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Gusty Bora Blows Us All The Way To Korčula

Thanks to the blowing bora, we have a gutsy and gusty sail to the childhood island home of Dida - he'd be so proud that we've made it all the way to Korčula

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It’s Blowing Bora

It has been a rather ‘spirited’ sail to get us here. The bora winds are famous in this part of the world.  They huff, puff and gust from the north and are potentially life threatening. If you see the ‘bora’ clouds rolling like brushes over the mountains, you need to get out fast!  But in the first month of a blue-sky summer, there aren’t really many, if any clouds – but that doesn’t stop the bora from gusting its might. 

The marine radio weather warnings advised us that the winds may gust up to 70 knots.  We are a little south of the highest gust predictions, so the impact is a little less on us, and we managed to get away with only 40 knots. Still, mightily unpleasant and our daily task for the last few days has been trying to find anchorages that shelter and protect us from sudden strong bora blows. 

A lighthouse on the coast to Korčula

The bora was still evident yesterday.  For the first time in ages, we didn’t have to motor the entire way. We hoisted the mainsail with the first reef and unfurled the genoa. We had up to 37 knot of winds, but mostly it was gusting from 4 knots to 24 knots with irregular bursts of activity surrounded by calm and sunshine.

We achieved 8.7 Knots speed over ground, during one fun time where a local ferry was trying to get past us. Each time he drew near, with us limping along under too little sail for 5 Knots of wind. The water would turn an aggressive, darker shade in front of us and the wind would quite suddenly leap from a whisper to 24 knots of drive just off our nose. This would have the ferry, keeping just under 8 Knots suddenly fighting to push into the wind and dropping to less than 7 knots whilst our fat-arsed girl would creak and groan at the sudden load on her sheets and lines and within less than a minute we would be over 8 knots and surging away from the ferry as if possessed. 

There was plenty of gusty exhaling wind blowing all over the seas, but then the wind inhales and drops down to 2 knots and we’re not going anywhere … and we were passed, suddenly, stationary trying to stow away baggy sails and the ferry captain waved and smiled at what, I am sure he thought, were crazy sailors.

Korčula – The Land of Our Dida

We didn’t mean to arrive here yesterday. It was today’s plan. But because we couldn’t find space enough to comfortably drop our anchor chain for the comings and goings of the boozy Contiki party ferry, we decided we may as well just get on with it and continue north.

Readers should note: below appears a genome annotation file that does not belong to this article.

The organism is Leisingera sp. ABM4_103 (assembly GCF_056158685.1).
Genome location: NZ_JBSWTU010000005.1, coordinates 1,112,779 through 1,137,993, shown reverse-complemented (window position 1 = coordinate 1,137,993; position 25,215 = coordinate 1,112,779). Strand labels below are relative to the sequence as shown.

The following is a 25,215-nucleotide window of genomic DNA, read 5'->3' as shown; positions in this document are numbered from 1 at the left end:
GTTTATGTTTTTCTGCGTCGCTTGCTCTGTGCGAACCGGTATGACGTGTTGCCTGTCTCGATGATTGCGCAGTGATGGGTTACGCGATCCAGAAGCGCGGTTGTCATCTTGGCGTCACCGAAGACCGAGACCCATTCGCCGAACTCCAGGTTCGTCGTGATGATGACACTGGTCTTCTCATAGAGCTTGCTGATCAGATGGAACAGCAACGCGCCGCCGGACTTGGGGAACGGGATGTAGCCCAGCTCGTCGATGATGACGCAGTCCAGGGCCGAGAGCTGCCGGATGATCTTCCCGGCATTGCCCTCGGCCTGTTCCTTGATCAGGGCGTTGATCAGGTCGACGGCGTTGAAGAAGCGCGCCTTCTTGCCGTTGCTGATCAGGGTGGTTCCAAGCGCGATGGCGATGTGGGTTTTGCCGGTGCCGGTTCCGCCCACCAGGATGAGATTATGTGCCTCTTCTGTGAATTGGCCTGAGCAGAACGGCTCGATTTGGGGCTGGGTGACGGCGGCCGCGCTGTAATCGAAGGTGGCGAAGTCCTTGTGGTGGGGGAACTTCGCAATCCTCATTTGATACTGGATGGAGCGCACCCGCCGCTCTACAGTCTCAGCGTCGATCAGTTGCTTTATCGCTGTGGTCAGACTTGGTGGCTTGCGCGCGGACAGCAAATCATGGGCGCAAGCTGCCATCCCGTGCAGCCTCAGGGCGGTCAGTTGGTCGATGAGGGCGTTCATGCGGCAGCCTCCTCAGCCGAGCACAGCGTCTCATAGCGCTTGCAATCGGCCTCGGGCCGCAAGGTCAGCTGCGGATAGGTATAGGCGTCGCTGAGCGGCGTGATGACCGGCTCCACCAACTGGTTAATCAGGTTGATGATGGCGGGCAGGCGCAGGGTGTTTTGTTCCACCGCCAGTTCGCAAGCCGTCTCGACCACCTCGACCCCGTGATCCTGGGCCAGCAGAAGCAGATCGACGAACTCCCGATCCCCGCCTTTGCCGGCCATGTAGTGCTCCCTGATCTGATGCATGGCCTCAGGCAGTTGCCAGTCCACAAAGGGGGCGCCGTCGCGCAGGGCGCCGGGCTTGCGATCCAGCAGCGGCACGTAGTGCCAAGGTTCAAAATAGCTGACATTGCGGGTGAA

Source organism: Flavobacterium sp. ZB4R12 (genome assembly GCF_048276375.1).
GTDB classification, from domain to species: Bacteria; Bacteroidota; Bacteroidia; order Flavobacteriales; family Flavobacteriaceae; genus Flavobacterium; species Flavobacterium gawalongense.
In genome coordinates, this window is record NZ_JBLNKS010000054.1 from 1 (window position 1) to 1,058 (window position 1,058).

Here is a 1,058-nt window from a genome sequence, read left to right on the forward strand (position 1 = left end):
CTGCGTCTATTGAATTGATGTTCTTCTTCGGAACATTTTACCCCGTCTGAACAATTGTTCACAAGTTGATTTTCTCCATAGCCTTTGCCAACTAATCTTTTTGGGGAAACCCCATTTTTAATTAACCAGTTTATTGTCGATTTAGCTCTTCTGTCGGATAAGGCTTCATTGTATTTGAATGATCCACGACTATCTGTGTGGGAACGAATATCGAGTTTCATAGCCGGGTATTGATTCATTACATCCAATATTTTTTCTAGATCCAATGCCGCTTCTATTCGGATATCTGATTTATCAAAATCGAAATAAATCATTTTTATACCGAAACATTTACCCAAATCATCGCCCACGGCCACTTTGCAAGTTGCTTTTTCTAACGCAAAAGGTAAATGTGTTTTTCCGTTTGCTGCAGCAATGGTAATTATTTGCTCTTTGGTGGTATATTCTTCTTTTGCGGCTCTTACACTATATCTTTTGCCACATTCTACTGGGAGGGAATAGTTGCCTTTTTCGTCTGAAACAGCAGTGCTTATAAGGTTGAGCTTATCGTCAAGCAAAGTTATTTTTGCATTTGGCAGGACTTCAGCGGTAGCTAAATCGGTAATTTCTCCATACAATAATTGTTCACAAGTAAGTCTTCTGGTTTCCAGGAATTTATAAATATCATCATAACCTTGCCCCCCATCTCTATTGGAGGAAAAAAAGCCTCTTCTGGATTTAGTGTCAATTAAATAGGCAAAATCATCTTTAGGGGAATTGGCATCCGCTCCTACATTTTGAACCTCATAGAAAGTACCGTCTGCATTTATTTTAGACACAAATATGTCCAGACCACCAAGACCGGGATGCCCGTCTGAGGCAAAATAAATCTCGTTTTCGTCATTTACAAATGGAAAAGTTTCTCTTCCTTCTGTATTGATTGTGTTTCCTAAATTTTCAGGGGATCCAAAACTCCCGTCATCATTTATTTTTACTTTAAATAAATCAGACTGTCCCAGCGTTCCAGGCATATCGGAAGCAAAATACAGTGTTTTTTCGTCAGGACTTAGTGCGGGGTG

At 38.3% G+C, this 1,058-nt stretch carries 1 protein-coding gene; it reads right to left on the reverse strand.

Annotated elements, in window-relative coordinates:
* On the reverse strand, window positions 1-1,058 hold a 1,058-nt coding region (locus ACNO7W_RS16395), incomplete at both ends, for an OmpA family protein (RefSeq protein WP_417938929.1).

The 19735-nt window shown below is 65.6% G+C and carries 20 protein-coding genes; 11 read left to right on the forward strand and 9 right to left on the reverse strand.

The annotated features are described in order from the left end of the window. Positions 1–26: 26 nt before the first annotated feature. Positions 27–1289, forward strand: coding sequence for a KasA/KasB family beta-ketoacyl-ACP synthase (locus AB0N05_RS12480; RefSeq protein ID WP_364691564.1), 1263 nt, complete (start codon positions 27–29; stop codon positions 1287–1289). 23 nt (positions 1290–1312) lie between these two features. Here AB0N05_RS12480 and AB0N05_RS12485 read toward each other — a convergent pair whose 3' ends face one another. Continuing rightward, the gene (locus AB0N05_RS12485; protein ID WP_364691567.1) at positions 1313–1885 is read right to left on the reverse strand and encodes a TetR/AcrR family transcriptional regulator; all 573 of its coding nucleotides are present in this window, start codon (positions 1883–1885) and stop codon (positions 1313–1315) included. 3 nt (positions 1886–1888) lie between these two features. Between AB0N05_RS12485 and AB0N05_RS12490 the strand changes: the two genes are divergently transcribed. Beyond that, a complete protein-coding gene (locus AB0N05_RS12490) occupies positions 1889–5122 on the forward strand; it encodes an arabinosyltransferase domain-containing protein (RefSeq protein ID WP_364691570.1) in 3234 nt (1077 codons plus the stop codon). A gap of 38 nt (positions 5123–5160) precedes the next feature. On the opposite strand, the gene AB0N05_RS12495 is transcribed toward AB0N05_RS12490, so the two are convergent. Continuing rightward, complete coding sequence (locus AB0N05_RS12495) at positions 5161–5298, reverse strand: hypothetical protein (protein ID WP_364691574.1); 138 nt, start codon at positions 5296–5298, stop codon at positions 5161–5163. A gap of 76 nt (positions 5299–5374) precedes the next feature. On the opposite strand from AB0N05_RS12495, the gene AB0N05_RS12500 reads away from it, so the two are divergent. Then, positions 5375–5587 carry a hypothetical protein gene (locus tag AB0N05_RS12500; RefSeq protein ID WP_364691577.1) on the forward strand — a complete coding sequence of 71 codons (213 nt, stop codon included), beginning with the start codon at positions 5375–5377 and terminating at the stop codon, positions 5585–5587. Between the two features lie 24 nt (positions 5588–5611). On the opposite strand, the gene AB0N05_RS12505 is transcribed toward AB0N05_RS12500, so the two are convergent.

We arrived at Korčula (phonetically pronounced Kor-Cha-La) around 5 pm-ish.  The island that was, according to legend, founded by the Trojan hero’s Aeneas and Antenor. Archaeologists have easily dated that history here pre-dates 1,000 BC.  And the tourist office claims that this is the “Mediterranean, as it used to be”, famous for golden sandy beaches and traditional sword dances.    

Our yachtie neighbours in Uvala Przina Bay, Korčula

The young me never thought I would end up here.  I’ve known about Korčula all my life.  Dida came from here. ‘Dida’ is Croatian for grandfather and he was our adoptive grandad. Their family name ended in a ‘vič’ although some anglicised to ‘vich’ They were friends like family, and then Dida’s son married my mums sister, and they really became family anyway. Dida walked these shores. It’s where he spent his youth. This is where his favourite comfort snack of chickpeas (slanutak) slathered with olive oil and vinegar (or lemon juice) came from. The Dalmatian boy moved to Australia quite a long time before I was born.  I am certain the cell-phone towers that are here now never existed way back then.

Can you spot the cellphone tower in the forest at our back door?

The sea is turquoise blue reflecting the azure skies that bring the blowing bora with it. We are anchored in a bay called Uvala Przina.  It’s a sandy bottom about five metres deep.  And there is a swim up beach bar where we will have a cheers and toast to ‘Dida’, and his homeland. 

Dida came from here! His beautiful island

Barbadian Rihanna’s “Cheers” (Drink to That) track features samples from Avril Lavigne’s “I’m With You” song from her first album, and Jermaine Jackson (Michael’s brother) was part of the writing and production team. 

“Cheers to the freakin’ weekend
I drink to that, yeah-e-yeah
Oh, let the Jameson sink in
I drink to that, yeah-e-yeah
Don’t let the bastards get you down
Turn it around with another round
There’s a party at the bar
Everybody put ya glasses up, and I drink to that”

Cheers’, Rihanna and Dida

2 Responses

  1. Cats are wonderful beasts in wind, 37 kts would have had the skipper (and Admiral) of a monohull cacking their pants !!
    However you guys just clipped your wings slightly and flew with the Bora.
    Keep up the good work and enjoy the swim up bar.

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